April 27, 2014
Acts 2:14a, 22-32
Today we begin a sermon series on the book of Acts –
Sometimes called the Acts of the Apostles.
The book of Acts is a great book to study because for one thing it’s easy to read.
Much of Acts reads like a novel.
There are a lot of exciting stories in the book of Acts.
It’s also great book to study because it talks about the church,
what the church was called,
what the church did when they gathered together,
how they made decisions and dealt with disagreements.
The book of Acts is fun to read because it’s controversial!
Pope Francis took some criticism as he voiced his concerns about capitalism
a little while back.
Some of what he said is based on the way Christians lived in the time of the books the Acts.
You read the book of Acts and you have a lot to talk about at dinner parties!
For me, one of the most exciting reasons to read the book of Acts, though
is it tells about how Christians are to live in the world.
Some use the word ‘discipleship’ to describe the Christian life.
Acts talks a lot about discipleship…but that’s not the exciting part to me.
The exciting part to me is that the people in Acts – men and women, families –
demonstrate discipleship not just by the way they talk, but by the way they live.
When they become followers of Jesus,
Their entire lives are transformed.
The way they work changes.
The way they deal with money and property changes.
The way they relate to others changes.
Duke Divinity School Chaplain Will Willimon reminds us that
Jesus did not come to bring an interesting philosophy of life,
Jesus came to show a whole new way of living.
The followers of Jesus are transformed by him.
And we hear about how radical that transformation is,
In the book of Acts.
Willimon adds, that when non-believers ask us how we know the Bible to be true,
We won’t tell them, we will show them.
It won’t be the words we say, but it will be our lives.
The Acts of the Apostles won’t convince them…
But the Acts of Carmel and Norman and the Hasz family and the Bergner family might.
When we receive new members later this morning,
we’ll hear a reminder of the promises made at the beginning of our journeys of faith.
We’ll hear words like striving for justice and peace,
Hearing the word of God,
Coming to the Lord’stable…
If we can’t think of how our lives are different because
We are followers of Jesus,
Then it’s good to look again at the book of Acts.
And I encourage you to bring Bibles with you.
Bibles that you can underline, highlight, circle, and write in the margins.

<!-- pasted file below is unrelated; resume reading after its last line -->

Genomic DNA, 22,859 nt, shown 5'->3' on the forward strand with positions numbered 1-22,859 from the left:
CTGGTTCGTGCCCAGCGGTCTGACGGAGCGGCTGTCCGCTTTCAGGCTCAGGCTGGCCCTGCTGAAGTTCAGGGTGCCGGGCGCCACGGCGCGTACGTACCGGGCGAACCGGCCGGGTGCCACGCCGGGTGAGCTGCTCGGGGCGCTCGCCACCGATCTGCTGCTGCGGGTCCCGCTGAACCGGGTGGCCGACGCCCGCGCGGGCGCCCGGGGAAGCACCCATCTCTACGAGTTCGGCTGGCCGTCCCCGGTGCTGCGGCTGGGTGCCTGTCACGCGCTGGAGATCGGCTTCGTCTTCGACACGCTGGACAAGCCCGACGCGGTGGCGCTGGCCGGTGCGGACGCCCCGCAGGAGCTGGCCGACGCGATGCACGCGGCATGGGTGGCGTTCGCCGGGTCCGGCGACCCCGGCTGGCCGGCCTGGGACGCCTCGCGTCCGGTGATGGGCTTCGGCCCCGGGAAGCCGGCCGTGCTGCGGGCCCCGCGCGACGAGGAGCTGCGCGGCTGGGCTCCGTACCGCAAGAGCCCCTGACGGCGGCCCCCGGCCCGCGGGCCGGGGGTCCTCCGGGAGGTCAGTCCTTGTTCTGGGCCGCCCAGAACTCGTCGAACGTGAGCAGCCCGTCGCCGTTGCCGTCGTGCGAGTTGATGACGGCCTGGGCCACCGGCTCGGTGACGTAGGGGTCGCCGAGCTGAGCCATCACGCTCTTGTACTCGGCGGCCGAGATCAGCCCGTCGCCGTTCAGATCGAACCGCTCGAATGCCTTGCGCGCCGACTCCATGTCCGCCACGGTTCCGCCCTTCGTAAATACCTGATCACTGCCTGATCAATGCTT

Acts has so much to teach us…
Yes…it was Peter whose sermon we heard in our reading today.
When last we heard about Peter it was Holy Week.
And Peter was claiming that he didn’t know the man Jesus.
It’s hard to know which is worse…which would make us feel more guilty:
Is it worse to be like one of the disciples who ran away from Jesus?
Or is it worse to be like Peter and to actively deny him?
No wonder they were all hiding in the upper room
after Jesus had been resurrected.
Don’t you think they might have been just little bit nervous
About what Jesus was going to say to them now?
I’d guess most of us can relate very well to how the disciples acted
That first Holy Week.
Most of us have probably been in their situations at one time or another…
Sometimes, we’ve run away from trouble;
We’ve avoided getting involved;
We’ve turned the station on news we didn’t want to hear.
And at other times, we haven’t exactly run away,
But we haven’t acknowledged our own involvement either.
When things go wrong, we blame others –
The Democrats or the Republicans;
The rich or the poor;
The media, the schools, the churches.;
Latinos, blacks, gays, women, Muslims, fundamentalists,
We’ve allowed all sorts of groups to be scapegoated
For whatever ill faces our world.
Of course that gets us off the hook.
Peter got himself off the hook…temporarily.
But something happened between Holy Week and now.
Something happened to Peter that I’d call miraculous.
(and that is a plug for our Pub Theology group meeting later tonight!)
Something happened that changed him, transformed his life completely.
Something that I think took even more courage than leaving his boat to follow Jesus 3 years earlier –
Think about it…he could go back to fishing (and in fact he did!)
But once he makes this sermon,
he publicly acknowledges that he is indeed a follower of Jesus.
He makes a commitment from which he cannot turn back.
So what changed in Peter to give him such courage?
the Holy Spirit comes upon him.
God’s Spirit comes into Peter
“As a breath” the gospel of John says,
and Peter and the other disciples finally understand who Jesus is.
They realize that Jesus is the son of God who takes the blame on himself.
Jesus is the final scapegoat.
They are off the hook, not because of what they do,
But because of what Jesus did.
There is no more need to blame Democrats or Republicans,
Rich or poor,
Or anyone else, because
Jesus takes the sin of all the world on himself.
As we think about our endangered earth, on Creation Sunday,
It’s easy to think about someone else to blame…someone to scapegoat.
It’s easy to run away from the problem or ignore it.
But Peter reminds us today that the responsibility does not belong to someone else, it belongs to us.
If indeed our lives have been changed by the Holy Spirit…
If we are transformed because we are followers of Jesus…
(To paraphrase William Willimon),
If we know it to be true that God has entrusted this planet to our care…
How do others see that in our lives?
Our lives will be what convinces them,
Not our words.
Each week during our study of Acts, I’ll leave you with a question or challenge,
To think about, to talk or to tweet about in the coming week.
What is one thing you do to care for God’s creation in your life?
 Willimon, Will, “Interpretation Series: Acts Commentary”